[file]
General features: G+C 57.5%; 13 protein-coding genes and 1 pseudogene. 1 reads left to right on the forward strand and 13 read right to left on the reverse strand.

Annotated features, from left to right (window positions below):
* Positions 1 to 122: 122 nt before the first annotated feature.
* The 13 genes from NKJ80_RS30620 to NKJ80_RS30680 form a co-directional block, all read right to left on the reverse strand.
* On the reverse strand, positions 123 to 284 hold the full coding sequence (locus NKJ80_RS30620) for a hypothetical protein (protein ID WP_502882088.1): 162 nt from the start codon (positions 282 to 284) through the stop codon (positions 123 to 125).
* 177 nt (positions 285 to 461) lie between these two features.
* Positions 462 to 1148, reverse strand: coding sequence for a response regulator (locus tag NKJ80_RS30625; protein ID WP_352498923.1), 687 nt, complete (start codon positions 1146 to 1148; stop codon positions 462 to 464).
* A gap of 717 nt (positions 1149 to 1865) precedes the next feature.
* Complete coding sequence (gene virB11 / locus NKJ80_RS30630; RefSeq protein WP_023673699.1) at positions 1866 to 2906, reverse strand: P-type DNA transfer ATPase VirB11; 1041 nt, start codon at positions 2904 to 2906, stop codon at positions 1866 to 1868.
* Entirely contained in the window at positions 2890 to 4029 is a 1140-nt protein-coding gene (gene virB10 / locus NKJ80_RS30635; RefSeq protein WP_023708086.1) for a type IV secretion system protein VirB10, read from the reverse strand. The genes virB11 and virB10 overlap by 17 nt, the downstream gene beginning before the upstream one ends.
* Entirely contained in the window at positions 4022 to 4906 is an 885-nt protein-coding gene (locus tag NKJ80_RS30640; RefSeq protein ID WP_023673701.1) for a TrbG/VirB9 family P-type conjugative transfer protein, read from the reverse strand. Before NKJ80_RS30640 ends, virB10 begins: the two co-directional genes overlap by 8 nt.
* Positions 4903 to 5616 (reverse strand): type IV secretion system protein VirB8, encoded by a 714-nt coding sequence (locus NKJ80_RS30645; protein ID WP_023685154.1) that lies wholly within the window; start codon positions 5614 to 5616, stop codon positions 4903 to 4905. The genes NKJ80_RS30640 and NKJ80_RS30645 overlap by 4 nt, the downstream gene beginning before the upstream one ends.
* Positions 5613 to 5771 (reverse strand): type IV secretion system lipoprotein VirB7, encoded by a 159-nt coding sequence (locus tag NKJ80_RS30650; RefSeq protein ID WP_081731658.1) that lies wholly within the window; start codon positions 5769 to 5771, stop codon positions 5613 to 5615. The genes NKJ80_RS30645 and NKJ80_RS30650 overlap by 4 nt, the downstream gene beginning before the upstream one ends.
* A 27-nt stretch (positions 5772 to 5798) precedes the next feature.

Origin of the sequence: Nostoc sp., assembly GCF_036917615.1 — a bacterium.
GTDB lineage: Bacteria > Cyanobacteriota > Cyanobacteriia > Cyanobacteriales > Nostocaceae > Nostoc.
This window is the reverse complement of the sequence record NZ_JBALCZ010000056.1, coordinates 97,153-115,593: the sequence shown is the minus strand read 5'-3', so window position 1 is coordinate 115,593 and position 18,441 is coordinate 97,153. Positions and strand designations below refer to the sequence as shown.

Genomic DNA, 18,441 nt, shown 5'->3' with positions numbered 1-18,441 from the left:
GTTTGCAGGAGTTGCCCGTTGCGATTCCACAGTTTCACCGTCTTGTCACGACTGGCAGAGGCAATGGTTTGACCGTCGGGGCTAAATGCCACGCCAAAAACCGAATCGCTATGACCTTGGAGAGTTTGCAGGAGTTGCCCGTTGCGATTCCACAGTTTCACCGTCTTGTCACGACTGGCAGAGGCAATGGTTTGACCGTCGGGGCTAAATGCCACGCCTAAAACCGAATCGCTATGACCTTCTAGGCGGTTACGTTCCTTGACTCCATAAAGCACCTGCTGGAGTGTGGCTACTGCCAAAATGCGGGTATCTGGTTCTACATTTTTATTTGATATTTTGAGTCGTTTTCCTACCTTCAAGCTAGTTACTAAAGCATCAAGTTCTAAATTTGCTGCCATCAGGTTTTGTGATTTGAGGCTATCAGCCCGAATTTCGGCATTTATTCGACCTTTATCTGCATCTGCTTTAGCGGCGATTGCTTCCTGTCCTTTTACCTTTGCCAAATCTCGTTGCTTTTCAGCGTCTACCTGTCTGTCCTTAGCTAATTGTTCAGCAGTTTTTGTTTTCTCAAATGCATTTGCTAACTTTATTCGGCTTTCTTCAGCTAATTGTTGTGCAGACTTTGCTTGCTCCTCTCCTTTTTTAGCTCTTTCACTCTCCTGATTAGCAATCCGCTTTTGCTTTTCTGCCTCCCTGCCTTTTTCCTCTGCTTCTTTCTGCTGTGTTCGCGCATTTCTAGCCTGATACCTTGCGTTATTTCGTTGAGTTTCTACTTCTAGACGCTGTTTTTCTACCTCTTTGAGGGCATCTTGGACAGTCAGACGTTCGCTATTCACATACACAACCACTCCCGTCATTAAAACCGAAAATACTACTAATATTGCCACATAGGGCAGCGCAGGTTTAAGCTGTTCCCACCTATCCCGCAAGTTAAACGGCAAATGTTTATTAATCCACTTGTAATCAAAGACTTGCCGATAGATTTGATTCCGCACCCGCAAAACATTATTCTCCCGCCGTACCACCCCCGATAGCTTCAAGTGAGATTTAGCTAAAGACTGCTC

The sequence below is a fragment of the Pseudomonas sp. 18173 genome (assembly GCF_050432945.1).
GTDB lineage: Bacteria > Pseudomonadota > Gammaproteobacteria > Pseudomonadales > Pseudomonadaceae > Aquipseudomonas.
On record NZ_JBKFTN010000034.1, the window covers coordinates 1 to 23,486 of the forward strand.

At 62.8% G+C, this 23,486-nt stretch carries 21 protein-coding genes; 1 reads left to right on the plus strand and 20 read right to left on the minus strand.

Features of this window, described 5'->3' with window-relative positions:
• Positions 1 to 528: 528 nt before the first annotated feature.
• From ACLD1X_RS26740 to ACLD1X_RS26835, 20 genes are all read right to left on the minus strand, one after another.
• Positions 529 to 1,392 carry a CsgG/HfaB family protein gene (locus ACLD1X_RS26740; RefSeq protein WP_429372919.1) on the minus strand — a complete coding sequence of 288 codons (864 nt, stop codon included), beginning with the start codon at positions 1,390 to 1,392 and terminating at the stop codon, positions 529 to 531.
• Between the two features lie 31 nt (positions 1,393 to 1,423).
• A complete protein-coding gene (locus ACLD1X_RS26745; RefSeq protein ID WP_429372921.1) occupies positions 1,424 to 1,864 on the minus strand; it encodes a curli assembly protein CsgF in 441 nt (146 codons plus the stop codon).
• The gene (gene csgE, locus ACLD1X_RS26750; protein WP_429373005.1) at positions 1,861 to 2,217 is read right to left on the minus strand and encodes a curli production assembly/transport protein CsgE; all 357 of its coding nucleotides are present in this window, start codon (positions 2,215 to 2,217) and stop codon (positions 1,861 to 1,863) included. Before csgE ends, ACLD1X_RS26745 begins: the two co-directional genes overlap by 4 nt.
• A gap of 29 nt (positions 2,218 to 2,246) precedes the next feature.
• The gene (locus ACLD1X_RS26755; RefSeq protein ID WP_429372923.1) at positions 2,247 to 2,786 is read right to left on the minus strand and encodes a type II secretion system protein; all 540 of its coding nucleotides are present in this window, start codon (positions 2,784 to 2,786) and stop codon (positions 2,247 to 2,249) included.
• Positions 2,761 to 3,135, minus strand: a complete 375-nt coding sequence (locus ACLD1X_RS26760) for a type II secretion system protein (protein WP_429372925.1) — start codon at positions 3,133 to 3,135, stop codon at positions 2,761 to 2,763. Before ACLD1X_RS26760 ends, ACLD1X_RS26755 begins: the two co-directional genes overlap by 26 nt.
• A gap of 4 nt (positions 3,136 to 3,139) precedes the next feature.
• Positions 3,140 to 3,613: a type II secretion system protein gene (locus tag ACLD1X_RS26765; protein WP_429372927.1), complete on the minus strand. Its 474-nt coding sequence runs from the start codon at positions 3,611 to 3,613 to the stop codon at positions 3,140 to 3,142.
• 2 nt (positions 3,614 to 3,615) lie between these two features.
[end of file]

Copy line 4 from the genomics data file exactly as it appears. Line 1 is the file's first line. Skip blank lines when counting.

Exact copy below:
* The 13 genes from NKJ80_RS30620 to NKJ80_RS30680 form a co-directional block, all read right to left on the reverse strand.